Photo via Ministry of Science, Technology and Productive Innovation

A science fair took place outside Congress yesterday morning, where researchers used stalls, PowerPoint presentations, and posters to display their work, their research focuses, and the relevance it has to society. Why? There is a 30 percent slash to the science budget this year, despite previous promises from the Macri administration, which will have vast and direct impact on scientists throughout the country.

The cuts will have many immediate effects on research. As the amount of money universities receive is cut, they will be forced to stop grant funding. This means, in turn, that the number of new researchers entering the field will drop. Many institutions face under-funding, up to 98 percent of organizations, according to CONICET’s ex-president. Priscila Saracino, of the Institute of Immunology at the University of Buenos Aires, says that the cuts will make it very difficult for the Institute to purchase the required supplies to carry out their research.

As The Bubble reported in December, the country’s leading scientific funding and research body CONICET will have to cut the intake of new scientists by 60 percent in 2017. This year’s intake for new researchers at CONICET is 50 percent less than what took place in 2015.

Homemade signs from yesterday's protest-fair. Photo via Diario Hoy
Homemade signs from yesterday’s protest-fair.
Photo via Diario Hoy

Among the protesters yesterday were people prevented from starting their research programs with CONICET due to the cuts, despite having passed all of the entry requirements and application stages. During the first part of the Kirchner administrations, CONICET enjoyed considerable growth, from 3,000 researchers at in 2003 to 10,800 in 2013.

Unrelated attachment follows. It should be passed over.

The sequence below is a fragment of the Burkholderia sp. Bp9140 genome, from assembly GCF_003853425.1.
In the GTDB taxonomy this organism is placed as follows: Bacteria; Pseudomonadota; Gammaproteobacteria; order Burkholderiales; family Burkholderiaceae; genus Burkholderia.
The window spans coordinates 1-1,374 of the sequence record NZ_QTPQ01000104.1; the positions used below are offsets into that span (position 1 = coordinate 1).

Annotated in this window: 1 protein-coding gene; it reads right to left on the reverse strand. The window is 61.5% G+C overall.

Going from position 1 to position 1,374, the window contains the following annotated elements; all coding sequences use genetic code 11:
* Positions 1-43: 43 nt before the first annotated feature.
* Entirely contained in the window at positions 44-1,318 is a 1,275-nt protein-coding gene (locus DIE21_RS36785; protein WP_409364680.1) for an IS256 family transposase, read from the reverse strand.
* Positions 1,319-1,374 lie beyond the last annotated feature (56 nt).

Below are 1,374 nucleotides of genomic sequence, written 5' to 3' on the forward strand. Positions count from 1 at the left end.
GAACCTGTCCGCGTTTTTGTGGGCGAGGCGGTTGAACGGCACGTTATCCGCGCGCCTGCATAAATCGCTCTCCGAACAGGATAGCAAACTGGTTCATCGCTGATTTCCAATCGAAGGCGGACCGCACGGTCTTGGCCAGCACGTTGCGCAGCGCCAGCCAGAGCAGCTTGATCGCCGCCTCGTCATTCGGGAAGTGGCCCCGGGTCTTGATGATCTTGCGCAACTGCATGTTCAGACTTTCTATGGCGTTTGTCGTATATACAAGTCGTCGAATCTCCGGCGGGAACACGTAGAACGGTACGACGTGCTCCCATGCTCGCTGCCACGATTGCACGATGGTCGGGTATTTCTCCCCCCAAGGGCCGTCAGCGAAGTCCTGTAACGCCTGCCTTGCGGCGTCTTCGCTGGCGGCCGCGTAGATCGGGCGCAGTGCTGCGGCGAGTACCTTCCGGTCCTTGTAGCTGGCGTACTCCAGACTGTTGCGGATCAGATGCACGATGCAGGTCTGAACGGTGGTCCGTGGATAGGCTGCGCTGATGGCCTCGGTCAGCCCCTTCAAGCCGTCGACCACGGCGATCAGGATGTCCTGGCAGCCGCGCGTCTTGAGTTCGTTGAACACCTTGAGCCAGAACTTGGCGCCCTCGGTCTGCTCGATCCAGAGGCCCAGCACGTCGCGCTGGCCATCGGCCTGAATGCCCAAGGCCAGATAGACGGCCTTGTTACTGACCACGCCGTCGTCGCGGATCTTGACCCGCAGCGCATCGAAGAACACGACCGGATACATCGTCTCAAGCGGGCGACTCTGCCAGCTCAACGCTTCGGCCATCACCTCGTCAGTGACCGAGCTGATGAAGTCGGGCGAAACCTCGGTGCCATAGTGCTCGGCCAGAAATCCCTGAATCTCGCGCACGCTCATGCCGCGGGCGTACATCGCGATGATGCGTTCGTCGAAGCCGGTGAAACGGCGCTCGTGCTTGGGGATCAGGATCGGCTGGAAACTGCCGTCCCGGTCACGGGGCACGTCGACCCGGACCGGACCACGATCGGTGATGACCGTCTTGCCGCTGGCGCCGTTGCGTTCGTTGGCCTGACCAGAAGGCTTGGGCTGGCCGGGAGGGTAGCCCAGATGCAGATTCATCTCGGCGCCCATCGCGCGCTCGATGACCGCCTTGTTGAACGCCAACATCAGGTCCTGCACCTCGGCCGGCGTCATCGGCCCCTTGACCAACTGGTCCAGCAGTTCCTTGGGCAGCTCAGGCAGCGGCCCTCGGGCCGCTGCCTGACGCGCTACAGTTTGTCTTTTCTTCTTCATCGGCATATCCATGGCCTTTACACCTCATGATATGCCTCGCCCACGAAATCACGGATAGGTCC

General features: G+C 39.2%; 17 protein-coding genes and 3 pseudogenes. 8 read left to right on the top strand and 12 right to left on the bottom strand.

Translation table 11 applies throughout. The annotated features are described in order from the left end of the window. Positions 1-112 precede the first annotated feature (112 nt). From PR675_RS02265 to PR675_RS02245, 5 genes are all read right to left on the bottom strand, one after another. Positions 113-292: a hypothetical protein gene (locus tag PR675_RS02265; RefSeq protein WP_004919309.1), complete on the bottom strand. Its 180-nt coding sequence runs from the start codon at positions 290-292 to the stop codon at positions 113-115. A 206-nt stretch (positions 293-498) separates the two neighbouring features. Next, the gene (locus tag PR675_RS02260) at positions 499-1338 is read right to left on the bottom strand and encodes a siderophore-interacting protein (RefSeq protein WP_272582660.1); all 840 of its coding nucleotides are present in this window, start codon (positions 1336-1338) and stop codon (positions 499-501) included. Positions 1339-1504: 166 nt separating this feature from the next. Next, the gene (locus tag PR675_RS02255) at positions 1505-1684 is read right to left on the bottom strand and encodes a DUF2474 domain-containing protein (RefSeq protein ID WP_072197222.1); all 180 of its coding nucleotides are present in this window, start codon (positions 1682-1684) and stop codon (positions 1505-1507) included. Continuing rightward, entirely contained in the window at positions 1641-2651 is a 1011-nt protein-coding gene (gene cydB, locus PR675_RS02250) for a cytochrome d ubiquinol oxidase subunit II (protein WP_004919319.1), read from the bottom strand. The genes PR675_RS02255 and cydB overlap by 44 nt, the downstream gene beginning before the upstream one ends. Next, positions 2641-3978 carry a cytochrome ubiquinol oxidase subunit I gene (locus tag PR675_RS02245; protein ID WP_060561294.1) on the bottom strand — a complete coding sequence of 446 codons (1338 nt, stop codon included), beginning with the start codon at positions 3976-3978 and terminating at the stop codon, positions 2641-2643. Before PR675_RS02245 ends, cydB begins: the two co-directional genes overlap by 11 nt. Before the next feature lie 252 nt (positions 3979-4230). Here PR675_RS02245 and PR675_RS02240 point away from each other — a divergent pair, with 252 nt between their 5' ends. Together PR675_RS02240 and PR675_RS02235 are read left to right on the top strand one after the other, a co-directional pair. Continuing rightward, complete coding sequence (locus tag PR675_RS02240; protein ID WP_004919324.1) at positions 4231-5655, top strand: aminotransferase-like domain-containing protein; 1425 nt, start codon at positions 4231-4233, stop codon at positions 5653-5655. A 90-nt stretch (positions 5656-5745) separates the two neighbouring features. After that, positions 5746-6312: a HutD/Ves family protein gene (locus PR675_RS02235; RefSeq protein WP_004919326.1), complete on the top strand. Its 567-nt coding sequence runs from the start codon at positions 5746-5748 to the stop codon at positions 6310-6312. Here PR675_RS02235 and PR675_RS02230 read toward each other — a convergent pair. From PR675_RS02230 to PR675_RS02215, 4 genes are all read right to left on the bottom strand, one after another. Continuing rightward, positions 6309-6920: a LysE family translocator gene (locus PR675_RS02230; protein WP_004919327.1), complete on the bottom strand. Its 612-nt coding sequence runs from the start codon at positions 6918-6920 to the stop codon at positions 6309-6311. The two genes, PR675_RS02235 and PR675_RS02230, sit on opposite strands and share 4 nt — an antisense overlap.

But while the Kirchners no doubt plugged a lot of money into research and development investments, Science, Technology and Innovation Minister Lino Barañao, argued that this in itself wasn’t necessarily useful. His idea is that it is not enough to simply throw money into research; the government needs to ensure that ideas and discoveries are applied, to create jobs, attract investment and help sustain the economy.

As a result, those taking part in yesterday’s science fair were keen to stress the importance and practical benefit linked to their research. The material displayed at the fair aimed to shed light on what the researchers actually do behind the scenes and furthermore, to stress why they do it: “for the people, for the development of the country.”

As well as the more direct effects, many also believe the fiscal scaling back has a negative social impact, devaluing the role of science in society. Ángel Mauro, who Works for the National Atomic Energy Commission, told Pagina 12 yesterday, “our society doesn’t lend itself to supporting developments in science and technology…we have to take to the streets to defend it ourselves.”

When President Mauricio Macri arrived, to deliver his State of The Nation Speech in Congress yesterday, one thing was very clear: the researchers that were protesting are not his biggest fans. He was met with a chorus of boos and slurs. In his electoral campaign, Macri promised to allocate 1.5 percent of 2017’s total national budget to science. When it came down to it though, only 0.59 percent has been dedicated to this sector, leaving many scientists to ask whether the State is doing enough to promote the role of science in society, and whether scientific progress will be set back as a result of the cuts.